According to the latest government figures, there are 32,000 madrassas, including the unregistered ones, and approximately 3.5 million students are enrolled in them, claims Talat Masood. Another weakness of madrassas, observed by the analyst, is the absence of a financial oversight. All educational institutions, including madrassas, should comply with the financial regulations and their curriculum and overall teaching standards must meet minimum standards. At present, there is no uniformity in the syllabus of madrassas, he regrets. The emphasis on learning by rote is highly damaging, especially in madrassas, as students do not develop the habit of thinking critically, the analyst says, adding that a more pressing issue is that few madrassas are being used to advance the militant agenda of certain schools of thought, which need immediate attention of the authorities concerned.

Talat Masood says our schools are already overcrowded and the government is unable to increase their number due to limitations of funds and capacity problems. Therefore, madrassas would remain an important component of the education system. However, the government should take a more proactive and supportive attitude towards them in raising their overall educational standards. This will instil greater confidence in madrassa students, provide them with new employment opportunities and a broader thinking paradigm, believes Mr. Masood.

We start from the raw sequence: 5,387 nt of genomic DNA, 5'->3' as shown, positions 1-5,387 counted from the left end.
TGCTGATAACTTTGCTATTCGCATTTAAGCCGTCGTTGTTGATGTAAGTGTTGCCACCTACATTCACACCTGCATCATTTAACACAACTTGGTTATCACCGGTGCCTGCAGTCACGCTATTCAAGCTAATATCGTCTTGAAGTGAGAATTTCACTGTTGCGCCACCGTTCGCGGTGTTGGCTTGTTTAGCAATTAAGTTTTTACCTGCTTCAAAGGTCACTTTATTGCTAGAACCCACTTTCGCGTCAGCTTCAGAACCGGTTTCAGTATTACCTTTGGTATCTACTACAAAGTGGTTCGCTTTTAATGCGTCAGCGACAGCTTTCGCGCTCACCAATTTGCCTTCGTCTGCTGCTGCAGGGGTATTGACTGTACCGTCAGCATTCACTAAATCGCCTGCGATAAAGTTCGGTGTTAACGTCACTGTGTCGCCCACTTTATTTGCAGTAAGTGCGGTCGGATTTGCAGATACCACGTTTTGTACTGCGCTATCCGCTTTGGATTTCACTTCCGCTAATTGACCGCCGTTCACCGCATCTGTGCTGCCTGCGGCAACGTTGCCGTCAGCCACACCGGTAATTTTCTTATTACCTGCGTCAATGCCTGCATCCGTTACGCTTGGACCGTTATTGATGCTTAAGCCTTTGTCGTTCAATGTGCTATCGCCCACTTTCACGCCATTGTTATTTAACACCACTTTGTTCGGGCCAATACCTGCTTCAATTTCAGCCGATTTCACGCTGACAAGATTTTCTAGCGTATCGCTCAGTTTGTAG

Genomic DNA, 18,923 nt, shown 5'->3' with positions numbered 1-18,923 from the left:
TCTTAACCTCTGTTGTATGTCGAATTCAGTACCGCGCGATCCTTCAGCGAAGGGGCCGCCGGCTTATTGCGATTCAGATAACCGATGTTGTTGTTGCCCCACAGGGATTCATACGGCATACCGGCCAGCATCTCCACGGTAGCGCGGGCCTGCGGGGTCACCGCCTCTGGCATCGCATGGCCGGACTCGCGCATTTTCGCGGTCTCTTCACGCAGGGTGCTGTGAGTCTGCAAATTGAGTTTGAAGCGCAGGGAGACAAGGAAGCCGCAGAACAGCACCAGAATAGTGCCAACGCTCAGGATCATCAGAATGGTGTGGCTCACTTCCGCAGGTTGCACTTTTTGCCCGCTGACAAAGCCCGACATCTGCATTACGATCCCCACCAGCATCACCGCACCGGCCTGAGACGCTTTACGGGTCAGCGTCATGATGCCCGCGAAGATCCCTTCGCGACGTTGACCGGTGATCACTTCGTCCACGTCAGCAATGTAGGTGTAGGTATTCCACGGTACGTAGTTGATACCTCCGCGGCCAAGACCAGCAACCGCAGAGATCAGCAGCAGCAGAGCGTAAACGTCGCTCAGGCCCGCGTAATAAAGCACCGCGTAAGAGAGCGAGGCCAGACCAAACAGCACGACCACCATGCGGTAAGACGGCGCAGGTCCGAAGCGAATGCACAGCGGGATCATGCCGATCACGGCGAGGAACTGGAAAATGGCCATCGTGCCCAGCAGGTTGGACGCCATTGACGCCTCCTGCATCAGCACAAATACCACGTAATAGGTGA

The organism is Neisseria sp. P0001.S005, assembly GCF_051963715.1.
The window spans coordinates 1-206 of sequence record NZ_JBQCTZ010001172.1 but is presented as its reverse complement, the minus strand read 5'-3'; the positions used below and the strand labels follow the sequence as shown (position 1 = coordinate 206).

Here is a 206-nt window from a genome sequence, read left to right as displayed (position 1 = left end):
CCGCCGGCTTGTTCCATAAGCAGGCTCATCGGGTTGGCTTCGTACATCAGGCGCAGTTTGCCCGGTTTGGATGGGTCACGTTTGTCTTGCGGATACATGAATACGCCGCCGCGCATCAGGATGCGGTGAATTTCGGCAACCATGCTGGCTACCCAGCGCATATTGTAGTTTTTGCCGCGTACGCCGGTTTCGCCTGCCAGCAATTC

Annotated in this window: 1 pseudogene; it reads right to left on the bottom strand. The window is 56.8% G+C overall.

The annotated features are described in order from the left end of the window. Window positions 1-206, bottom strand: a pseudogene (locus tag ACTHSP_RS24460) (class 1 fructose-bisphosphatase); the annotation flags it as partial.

However, this is not for the first time that the federal government has unveiled its plans to mainstream madrassa education, says Saad Rasool, a lawyer who earned his Master’s degree in Constitutional Law from Harvard Law School. An Ordinance titled Pakistan Madrasa Education “(Establishment and Affiliation of Modern Deeni Madaris) Board, Ordinance, 2001”, was promulgated to bring the madrassa curriculum in conformity with secular modern education being taught across the public and private schools of Pakistan, Saad tells the Cutting Edge. Soon thereafter, the “Voluntary Registration and Regulation Ordinance, 2002” was promulgated to control and regulate the admission of foreigners to madrassas in Pakistan, and to keep a close eye on their activities. Sadly, these initiatives failed to produce results as most of madrassas rejected them on the pretext that ulema want no state interference in the affairs of religious education, he regrets.

However, there’s another viewpoint also, which merits a mention here. Yaseen Zafar, head of the Wafaqul Madaris Al Salfia — the board of seminaries representing the Salafi school of thought — says that Imran Khan’s government and past leaders, including former Prime Ministers Nawaz Sharif, Benazir Bhutto “were also sincere in their efforts to mainstream the seminaries,” adding that the madrassas had never opposed the plans either. However, he tells the Cutting Edge by telephone, “It’s the bureaucracy that hampers the process by raising objections to the key demand of registration of the board.” Zafar feared that Khan’s plans would also meet the similar fate due to insincere plans and advice of the bureaucracy.